Step 2, bench J.R. Smith for Iman Shumpert for defensive purposes. I see more value in J.R. Smith providing an offensive spark off the bench than I do in playing him 30 minutes as the starter. Think Vinnie “The Microwave” Johnson of the Bad Boys Detroit Pistons. Give Shumpert the same mission as Dellavedova, except it’s against Klay Thompson. Shumpert will need to be a body glove, shadowing Klay’s every move. Iman will need to body him up, foul him hard even flagrantly a couple times, and just straight up get in his head. Shumpert is built like a strong safety. He’s fast enough and certainly strong enough to affect Klay Thompson. Should coach Lue agree, Shumpert has to be mature enough to understand the mission and engage with maximum effort defensively and not worry about scoring points.
Step 3, Lebron has to match up against Draymond Green to essentially destroy Green’s box score. This is the toughest step for the Cavs to execute but Lebron is strong enough and fast enough to do it. It’s not about shutting down Green’s scoring. That’s not the issue. It’s about taking away his rebounding opportunities by effectively boxing him out. It’s about keeping the ball out of his hands so that he can’t be that playmaker for the Warriors. It’s about keeping him honest defensively so that he can’t provide that weak-side help that he’s so great at giving. This is where Lebron will have to supplant his ego a bit and allow Irving and Love to lead the Warriors in scoring. If Lebron dedicates himself to the task of significantly reducing Green’s total affect for the Warriors, then I think Kerr will have a tough time adjusting the game plan accordingly. However, Lebron is one of the greatest players of all time and I just don’t see him accepting the fact that he needs to focus on diminishing Green’s presence while making plays to get the rest of the Cavaliers involved. I believe this is the most critical step for the Cavaliers to win it all.
That leaves Tristan Thompson and Harrison Barnes. That’s a tough cover for both. Thompson is too strong for Barnes and will effectively grab rebounds against the smaller player, especially offensive boards. Barnes is too fast for Thompson’s feet and will be able to get to the basket or free himself up for jumpers. The Cavs will just have to live with that match-up. If Barnes burns Thompson for some points but Klay Thompson is taken out of the game and Draymond’s total playmaking is scaled down then you live with the tradeoff.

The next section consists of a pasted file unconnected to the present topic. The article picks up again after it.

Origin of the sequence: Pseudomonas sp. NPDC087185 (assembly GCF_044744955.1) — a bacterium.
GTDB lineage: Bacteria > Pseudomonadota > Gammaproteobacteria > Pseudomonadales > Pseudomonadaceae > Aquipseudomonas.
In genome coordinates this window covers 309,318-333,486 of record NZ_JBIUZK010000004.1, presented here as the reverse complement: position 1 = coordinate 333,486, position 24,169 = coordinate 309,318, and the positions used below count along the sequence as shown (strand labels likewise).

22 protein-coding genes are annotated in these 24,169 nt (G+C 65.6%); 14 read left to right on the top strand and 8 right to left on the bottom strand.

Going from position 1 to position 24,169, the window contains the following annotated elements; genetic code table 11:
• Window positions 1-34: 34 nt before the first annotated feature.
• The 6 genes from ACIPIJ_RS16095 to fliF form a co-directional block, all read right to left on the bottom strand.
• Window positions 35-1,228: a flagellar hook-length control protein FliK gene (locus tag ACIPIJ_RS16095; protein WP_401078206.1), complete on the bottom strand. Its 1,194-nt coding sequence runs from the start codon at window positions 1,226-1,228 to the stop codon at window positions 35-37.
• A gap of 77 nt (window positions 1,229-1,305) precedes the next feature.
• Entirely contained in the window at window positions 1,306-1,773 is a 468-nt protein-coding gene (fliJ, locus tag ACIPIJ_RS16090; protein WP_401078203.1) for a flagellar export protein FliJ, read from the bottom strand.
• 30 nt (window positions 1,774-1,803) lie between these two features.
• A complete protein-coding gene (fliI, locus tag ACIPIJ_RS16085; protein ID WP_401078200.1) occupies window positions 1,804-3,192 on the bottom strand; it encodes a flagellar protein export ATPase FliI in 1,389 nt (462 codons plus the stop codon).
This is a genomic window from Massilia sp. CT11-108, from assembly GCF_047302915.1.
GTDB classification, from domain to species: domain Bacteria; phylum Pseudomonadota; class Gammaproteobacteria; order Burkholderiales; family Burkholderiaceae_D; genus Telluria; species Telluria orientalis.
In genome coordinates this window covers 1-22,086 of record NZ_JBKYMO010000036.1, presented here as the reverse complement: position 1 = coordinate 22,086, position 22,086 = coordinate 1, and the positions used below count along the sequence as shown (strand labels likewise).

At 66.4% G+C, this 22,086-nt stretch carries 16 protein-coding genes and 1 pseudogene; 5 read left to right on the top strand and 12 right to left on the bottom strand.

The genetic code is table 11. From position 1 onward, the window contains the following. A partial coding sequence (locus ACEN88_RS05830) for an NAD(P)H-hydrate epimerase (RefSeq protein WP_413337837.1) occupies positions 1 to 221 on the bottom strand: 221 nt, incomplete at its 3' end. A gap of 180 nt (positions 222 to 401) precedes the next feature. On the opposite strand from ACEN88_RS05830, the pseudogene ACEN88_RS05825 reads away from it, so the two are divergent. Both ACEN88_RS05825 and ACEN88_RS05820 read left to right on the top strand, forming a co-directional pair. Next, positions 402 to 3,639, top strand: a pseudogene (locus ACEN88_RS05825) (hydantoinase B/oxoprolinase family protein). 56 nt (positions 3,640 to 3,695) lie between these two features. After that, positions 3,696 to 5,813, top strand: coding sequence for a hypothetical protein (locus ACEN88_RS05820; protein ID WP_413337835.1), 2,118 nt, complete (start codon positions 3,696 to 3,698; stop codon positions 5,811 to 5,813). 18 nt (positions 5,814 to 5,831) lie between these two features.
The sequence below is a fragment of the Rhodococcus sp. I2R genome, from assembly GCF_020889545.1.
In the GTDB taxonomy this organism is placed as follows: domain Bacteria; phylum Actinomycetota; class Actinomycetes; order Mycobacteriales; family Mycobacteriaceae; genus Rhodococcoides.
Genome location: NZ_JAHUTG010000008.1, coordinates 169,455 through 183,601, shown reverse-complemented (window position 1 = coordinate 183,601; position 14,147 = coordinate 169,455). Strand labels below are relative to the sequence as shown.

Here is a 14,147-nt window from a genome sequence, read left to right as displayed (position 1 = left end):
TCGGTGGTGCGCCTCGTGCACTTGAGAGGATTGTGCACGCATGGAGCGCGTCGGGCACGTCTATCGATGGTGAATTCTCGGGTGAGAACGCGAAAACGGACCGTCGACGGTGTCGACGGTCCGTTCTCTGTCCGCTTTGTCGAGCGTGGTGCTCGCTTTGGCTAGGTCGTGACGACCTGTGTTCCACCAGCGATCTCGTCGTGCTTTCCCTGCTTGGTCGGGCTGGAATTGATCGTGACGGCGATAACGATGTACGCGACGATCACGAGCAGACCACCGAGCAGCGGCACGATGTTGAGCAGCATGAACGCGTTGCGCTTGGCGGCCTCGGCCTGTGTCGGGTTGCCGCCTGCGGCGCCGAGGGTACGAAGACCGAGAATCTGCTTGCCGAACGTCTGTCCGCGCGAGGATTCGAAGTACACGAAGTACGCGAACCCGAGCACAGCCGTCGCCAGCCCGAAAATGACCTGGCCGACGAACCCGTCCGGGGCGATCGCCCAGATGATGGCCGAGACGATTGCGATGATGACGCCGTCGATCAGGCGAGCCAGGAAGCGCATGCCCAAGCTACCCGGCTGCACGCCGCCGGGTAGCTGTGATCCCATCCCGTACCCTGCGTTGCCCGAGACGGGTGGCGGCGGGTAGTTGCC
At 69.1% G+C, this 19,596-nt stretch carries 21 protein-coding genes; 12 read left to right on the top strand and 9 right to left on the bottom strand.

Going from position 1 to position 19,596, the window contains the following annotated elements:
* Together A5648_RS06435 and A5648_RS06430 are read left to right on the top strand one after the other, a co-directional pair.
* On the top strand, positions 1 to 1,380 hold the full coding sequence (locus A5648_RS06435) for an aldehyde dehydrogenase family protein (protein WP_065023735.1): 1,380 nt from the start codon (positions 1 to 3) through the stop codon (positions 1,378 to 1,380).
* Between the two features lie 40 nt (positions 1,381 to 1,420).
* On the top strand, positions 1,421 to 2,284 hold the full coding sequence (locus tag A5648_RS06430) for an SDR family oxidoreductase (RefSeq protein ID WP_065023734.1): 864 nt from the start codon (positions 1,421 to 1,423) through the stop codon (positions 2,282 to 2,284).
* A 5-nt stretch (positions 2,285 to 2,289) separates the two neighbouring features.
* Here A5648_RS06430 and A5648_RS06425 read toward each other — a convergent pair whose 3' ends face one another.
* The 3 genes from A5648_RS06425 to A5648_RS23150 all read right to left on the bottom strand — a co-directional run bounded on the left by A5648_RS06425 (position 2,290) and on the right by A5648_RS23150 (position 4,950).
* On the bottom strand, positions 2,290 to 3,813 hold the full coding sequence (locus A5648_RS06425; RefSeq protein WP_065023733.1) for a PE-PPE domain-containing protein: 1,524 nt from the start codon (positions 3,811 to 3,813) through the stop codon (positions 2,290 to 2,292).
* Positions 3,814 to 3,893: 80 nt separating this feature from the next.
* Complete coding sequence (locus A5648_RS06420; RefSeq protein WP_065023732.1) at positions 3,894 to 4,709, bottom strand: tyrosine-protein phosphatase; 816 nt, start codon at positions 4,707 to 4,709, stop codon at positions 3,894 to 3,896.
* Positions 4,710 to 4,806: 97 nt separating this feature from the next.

After considering the starting five of each team, the benches need to step up accordingly. This is where the coaches really earn their keep by effectively subbing based on the ebb and flow of the game. Making the right reads and adjustments based on shifting chemistry is the bread and butter of the best coaches. Kerr has a decided advantage over Lue in this department plus Luke Walton’s insight provides another edge. It’s like playing tennis 2 on 1.
Look, I’m not saying that the Warriors aren’t going to win the championship. They did just win 73 regular season games. The odds are clearly in their favor as not a single team has been able to figure out their revolutionary brand of basketball. It’s just that I think the Cavaliers provided a blueprint specific to their team to potentially beat Golden State in a 7-game series. Consider the evidence. We’ll see what happens in June.